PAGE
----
The Widespread Influence of the Global Climate Strike Sept. 24


Clarion photo Simone Maher

Youth participating in the Sept. 24 Global Climate Strike in Portland, Oregon.

The COVID-19 pandemic put many aspects of life on hold, and protests were not spared. Although advocates worked hard to adapt protests to online formats, it was hard to reach anything of magnitude by way of climate change protest. With vaccines rolling out over the past year, however, activists have once again returned to the streets to protest against climate change.


On Sept. 24, 2021, youth and fellow advocates in more than 99 countries around the world took to the streets in protest against climate change. Protestors urged different legislation, depending on each city’s most dire needs. Here in Portland, Oregon, hundreds of students marched from the Oregon Convention Center to the city hall to pressure legislators into moving towards a carbon neutral city by 2035, rather than the city’s original goal of 2040.


Fridays for Future, the organization founded by the world renowned Greta Thunberg, propelled the Sept. 24 global strike. As stated on their page, “The climate crisis does not exist in a vacuum. Other socio-economic crises such as racism, sexism, ableism, class inequality, and more amplify the climate crisis and vice versa.” This acknowledgement of intersectionality resonates with many across the world who are drawing attention to marginalization amplified by climate issues (and vice versa, as Fridays for Future emphasizes). For example, the land back movement and anti-colonialism is tied closely with the climate justice movement.


A member of the Portland Youth Climate Strike (PCYS) explained to The Portland State Vanguard “…during the downtime of the pandemic, there has been growth in conversation and reflection, including how to center voices without tokenizing, such as providing stipends for speakers when possible as youth typically go unpaid for their labor, and honoring Indigenous, First Nations and Native communities who have been fighting for the earth for centuries.” It is imperative that intersectional activism is included in climate activism and marginalized voices are uplifted so that we are not leaving behind voices and causes that have been suppressed for years.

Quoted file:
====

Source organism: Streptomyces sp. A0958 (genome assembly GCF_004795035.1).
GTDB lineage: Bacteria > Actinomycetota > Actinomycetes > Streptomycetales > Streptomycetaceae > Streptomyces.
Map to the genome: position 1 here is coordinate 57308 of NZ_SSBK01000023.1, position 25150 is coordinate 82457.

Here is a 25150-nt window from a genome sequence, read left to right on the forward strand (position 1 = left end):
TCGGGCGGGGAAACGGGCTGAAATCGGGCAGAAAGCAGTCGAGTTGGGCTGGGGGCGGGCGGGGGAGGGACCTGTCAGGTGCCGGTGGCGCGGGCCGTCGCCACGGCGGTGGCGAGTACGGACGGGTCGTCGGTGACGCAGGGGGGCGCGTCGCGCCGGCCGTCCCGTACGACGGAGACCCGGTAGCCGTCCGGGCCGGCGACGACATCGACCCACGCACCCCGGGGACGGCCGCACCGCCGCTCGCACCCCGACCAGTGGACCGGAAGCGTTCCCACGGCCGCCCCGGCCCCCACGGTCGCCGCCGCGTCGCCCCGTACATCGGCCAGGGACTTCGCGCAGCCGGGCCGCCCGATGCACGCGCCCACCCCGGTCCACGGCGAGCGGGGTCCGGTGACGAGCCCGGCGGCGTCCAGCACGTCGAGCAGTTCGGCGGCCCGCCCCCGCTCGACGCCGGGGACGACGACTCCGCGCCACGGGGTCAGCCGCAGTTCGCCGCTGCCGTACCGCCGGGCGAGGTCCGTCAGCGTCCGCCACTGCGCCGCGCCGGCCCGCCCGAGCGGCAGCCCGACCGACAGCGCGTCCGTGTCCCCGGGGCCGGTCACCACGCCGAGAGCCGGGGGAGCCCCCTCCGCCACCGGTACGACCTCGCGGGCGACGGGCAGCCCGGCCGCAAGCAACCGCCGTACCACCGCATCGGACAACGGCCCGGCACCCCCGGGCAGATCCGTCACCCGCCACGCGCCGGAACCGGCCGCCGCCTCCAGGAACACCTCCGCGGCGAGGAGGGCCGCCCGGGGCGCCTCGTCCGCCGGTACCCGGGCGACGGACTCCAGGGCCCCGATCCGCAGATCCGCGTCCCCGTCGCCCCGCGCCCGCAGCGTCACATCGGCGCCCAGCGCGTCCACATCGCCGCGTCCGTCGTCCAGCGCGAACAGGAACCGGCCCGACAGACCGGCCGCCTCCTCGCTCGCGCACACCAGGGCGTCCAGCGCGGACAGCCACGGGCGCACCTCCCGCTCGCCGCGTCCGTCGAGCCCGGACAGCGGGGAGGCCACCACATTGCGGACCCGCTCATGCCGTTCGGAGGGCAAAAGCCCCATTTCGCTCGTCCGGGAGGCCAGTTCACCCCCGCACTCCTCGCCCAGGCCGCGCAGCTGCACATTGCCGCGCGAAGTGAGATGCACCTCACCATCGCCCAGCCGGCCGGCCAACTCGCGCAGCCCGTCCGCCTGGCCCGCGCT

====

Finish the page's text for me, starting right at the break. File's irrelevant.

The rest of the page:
Beyond the global climate strikes, Fridays for Future advocates for climate justice through educating the public and government officials and campaigning for policies. In addition, they train young people to expand the movement to their own communities by initiating weekly Friday strikes.


Fridays for Future centered the strike and other actions around six messages to world leaders and four messages to the public to amplify climate justice. Participants are asking the Global North to enact policies that significantly limit emissions.  They call on the colonizers that owe climate debt and state that leaders must end the “violence and criminalization against indigenous peoples, small farmers, small fisherfolk, and other environmental land defenders.” Fridays for Future demands that world leaders recognize the danger of the crisis to humanity and the importance of biodiversity on indigenous communities. They ask that leaders declare ecocide an international crime and affirm the rights of climate refugees.


The organization asks the public to recognize that MAPA (Most Affected Peoples and Areas) are not silent because of choice or capability, but rather silenced by systemic oppression. They are not poor, but “rich in resources that have been historically and systematically oppressed and kept from developing.” They urge the public to amplify the voices of MAPA because proposed climate legislation does not include marginalized communities, and further action will continue to be needed. Lastly, Fridays for Futures calls for unity–for individuals to congregate to fight for our future. The narrative of the strike drives the public and calls world leaders to make lasting and impactful changes.


Hundreds of thousands of individuals came together on Sept. 24 to draw attention to the imminence of global disaster. This was not the first protest of this sort, and will not be the last. We must continue to take action and follow the lead of organizers who urge politicians to make the strides that will improve the status quo.